In operation, the movable bridging contacts 144 and 146, of relatively larger diameter than the fixed contacts aforedescribed, are normally maintained in the position indicated in FIGURE 3 by the self-centering spring 168; that is, these movable contacts normally overiie the contacts 170 and 172 thereby maintaining the circuits through the armatures open. However, upon movement of the actuator rod 154 either in a vertical or horizontal plane, the movable contact members are adapted to bridge between the contacts 170 and 172 and a selected pair of the iixed contacts aforedescribed.
With respect to the above description of operation of the mechanism, and particularly that of the switch actuator shown in FXGURES 1 and 2, particular note should be made of the function of the carrier member 134 and contact support member or block 142. The aforementioned carrier member and contact support member function in cooperation with each other to always maintain the movable contacts 144 and 146 in a predetermined disposition with respect to each other and the spaced fixed contacts on terminal or base plate member 12S. To this end, and as appears more clearly in FIGURE 2, the carrier member 134 is closely confined between the laterally or horizontally spaced side walls 124 of rectangular switch housing 116 so as to be movable only in a vertical plane. c
The contact support member or block 142 is coniined on the carrier member 134 so as to be movable only in a horizontal plane or at right angles to movement of the carrier member. The actuator rod 154 is mounted by means of the ball head 156 within the socket 15S of the contact support member 142 whereby pivoting the actu* ator rod 154 in a vertical plane results in vertical movement of the contact support member 142 with the carrier member 134. As a result, the movable contact members 144 and 146 are maintained in a predetermined disposition for cooperation with respective pairs of fixed contacts 192 and 1% or 2d@ and 2112 for controlling mirror adjustment either downwardly or upwardly, respectively. On the other hand, the actuator rod 154 may be pivoted in a horizontal plane to move the contact support block 142 relative to the carrier member 134 which, in these circumstances, remains stationary due to its confinement within the switch housing. Again, the movable contacts 144 and 146 are maintained in their predetermined disposition for cooperation with various pairs of the contacts 178, 1S@ and 1&2 to control mirror adjustment to the right and left. Moreover, the cloverleaf configuration of the aperture 1653 in the base wall 11S of the switch housing restricts actuator rod movement substantially to the axes yor planes aforementioned, thereby avoiding any danger of one or the other motor armatures being short circuited. For example, if the actuator rod could be moved to any substantial degree diagonally of the switch housing, the movable contact 144 might bridge the iixed contacts 171) and 130 while the movable Contact 146 would bridge the fixed contacts 202 and 172 thereby resulting in a short.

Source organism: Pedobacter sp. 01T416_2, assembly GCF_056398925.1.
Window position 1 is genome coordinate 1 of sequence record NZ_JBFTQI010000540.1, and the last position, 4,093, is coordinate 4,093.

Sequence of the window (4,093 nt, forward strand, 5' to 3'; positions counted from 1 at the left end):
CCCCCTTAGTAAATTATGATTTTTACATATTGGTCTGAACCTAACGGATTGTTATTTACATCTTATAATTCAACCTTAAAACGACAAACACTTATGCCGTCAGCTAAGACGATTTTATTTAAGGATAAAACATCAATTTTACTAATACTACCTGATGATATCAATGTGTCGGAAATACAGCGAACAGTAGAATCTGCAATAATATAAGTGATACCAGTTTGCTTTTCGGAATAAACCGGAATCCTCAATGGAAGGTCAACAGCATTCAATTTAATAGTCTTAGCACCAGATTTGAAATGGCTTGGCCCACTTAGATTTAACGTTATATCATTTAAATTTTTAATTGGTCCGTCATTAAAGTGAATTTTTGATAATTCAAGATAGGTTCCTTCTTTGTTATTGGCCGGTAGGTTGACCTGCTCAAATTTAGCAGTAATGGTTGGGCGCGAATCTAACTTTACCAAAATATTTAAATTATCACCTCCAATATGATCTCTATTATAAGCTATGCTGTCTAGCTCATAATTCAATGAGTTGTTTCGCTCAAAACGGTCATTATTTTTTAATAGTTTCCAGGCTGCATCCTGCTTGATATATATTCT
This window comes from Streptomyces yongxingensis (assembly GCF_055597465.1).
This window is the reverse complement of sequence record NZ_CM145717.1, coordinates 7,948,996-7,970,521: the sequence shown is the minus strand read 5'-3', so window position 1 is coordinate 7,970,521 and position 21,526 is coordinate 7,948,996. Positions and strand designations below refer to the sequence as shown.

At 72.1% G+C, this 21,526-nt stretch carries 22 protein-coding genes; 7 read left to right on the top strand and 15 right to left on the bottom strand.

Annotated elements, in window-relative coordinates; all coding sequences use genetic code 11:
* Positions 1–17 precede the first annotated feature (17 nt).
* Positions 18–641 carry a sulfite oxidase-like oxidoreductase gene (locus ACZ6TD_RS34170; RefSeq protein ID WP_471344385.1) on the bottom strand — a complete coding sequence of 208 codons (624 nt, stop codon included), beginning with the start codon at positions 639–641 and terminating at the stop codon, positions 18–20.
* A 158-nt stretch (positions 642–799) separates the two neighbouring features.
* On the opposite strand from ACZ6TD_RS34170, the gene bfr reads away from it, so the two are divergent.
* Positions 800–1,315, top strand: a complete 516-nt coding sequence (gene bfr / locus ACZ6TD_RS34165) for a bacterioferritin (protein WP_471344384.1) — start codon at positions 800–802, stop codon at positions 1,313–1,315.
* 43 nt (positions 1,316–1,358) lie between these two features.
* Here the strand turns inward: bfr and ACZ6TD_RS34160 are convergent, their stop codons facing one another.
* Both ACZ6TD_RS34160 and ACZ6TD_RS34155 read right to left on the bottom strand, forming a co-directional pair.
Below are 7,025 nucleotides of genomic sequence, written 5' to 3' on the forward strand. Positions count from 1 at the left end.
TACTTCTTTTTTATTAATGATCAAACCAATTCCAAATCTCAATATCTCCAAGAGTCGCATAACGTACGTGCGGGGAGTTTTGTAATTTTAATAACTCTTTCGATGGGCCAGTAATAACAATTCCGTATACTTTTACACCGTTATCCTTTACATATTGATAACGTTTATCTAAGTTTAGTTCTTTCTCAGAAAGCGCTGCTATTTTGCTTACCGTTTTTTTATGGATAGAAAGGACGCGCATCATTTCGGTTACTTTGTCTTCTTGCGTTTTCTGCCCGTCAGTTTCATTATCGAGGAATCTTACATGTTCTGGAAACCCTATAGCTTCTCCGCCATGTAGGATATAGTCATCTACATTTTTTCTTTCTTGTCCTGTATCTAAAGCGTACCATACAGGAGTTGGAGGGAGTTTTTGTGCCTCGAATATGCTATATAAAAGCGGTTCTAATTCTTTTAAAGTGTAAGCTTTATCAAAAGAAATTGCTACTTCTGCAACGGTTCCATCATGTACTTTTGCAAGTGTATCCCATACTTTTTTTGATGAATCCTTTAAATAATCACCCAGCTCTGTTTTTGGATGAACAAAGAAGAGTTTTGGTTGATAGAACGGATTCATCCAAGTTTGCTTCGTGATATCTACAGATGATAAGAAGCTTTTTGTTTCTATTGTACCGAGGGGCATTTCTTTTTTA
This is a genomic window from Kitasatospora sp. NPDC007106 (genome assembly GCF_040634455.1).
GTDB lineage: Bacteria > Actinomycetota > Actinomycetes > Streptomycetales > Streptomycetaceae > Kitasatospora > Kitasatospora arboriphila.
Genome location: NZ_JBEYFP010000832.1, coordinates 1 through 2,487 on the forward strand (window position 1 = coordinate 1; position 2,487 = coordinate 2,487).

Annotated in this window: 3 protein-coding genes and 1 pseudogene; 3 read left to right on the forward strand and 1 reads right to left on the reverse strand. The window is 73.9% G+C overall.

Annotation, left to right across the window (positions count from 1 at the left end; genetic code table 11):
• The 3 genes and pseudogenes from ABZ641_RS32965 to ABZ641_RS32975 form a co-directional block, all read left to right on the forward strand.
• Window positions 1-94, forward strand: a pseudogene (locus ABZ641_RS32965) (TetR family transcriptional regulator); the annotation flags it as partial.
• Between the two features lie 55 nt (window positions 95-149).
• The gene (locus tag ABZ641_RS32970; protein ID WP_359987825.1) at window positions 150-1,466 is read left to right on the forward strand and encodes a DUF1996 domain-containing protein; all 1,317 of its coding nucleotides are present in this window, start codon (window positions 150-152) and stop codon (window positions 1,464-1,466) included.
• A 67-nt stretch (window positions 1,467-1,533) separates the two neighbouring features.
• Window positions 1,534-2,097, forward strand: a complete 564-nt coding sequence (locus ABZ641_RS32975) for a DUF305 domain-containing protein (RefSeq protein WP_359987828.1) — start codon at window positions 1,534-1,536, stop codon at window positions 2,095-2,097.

Having disclosed a preferred embodiment for the purposes of illustration, it is to be understood that the invention is not to be limited thereby but only by the claim which follows.
What is claimed is:
A switch mechanism comprising a housing including oppositely disposed end walls enclosed by a continuous rectangular side wall, a plurality of spaced contacts fixed to one of said end walls interiorly of said housing and facing the other of said end Walls, a contact carrier member having oppositely disposed arms, bearing members on said arms slidably engaging the other of said end walls, said contact carrier member further having spaced wall portions bent toward said end wall having the spaced contacts iixed thereto, said contact carrier member being confined between said rectangular side wall for movement along a first axis, a contact support member confined within said spaced wall portions of said carrier member for movement therewith along said first axis and relative thereto along a second axis at right angles to said first axis, plural spaced bridging contacts carried by said contact support member in sliding abutting engagement with said one end wall for simultaneous selective bridging connection of adjacent ones of said plural fixed contacts, an exteriorly accessible actuator member connected to said contact support member for selectively moving the latter with said carrier member along said first axis, and relative to said carrier member along said second axis, and self-centering spring means to automatically return said actuator upon release of the latter to a circuit-opening position.
References Cited by the Examiner UNiTED STATES PATENTS 1,350,924 8/20 Eaton 200-16 1,716,370 6/29 Dark et al. 200--6 2,488,670 11/49 Koenig 200-16 2,589,025 3/52 Phelphs et al 200-16 2,916,567 12/59 Floam et al 200-16 3,030,459 4/62 Elliott et al 20G-16 FOREiGN PATENTS 1,150,461 8/57 France.
ROBERT K. SCHAEFER, Acting Primary Examiner,
BERNARD A. GILHEANY, Examiner.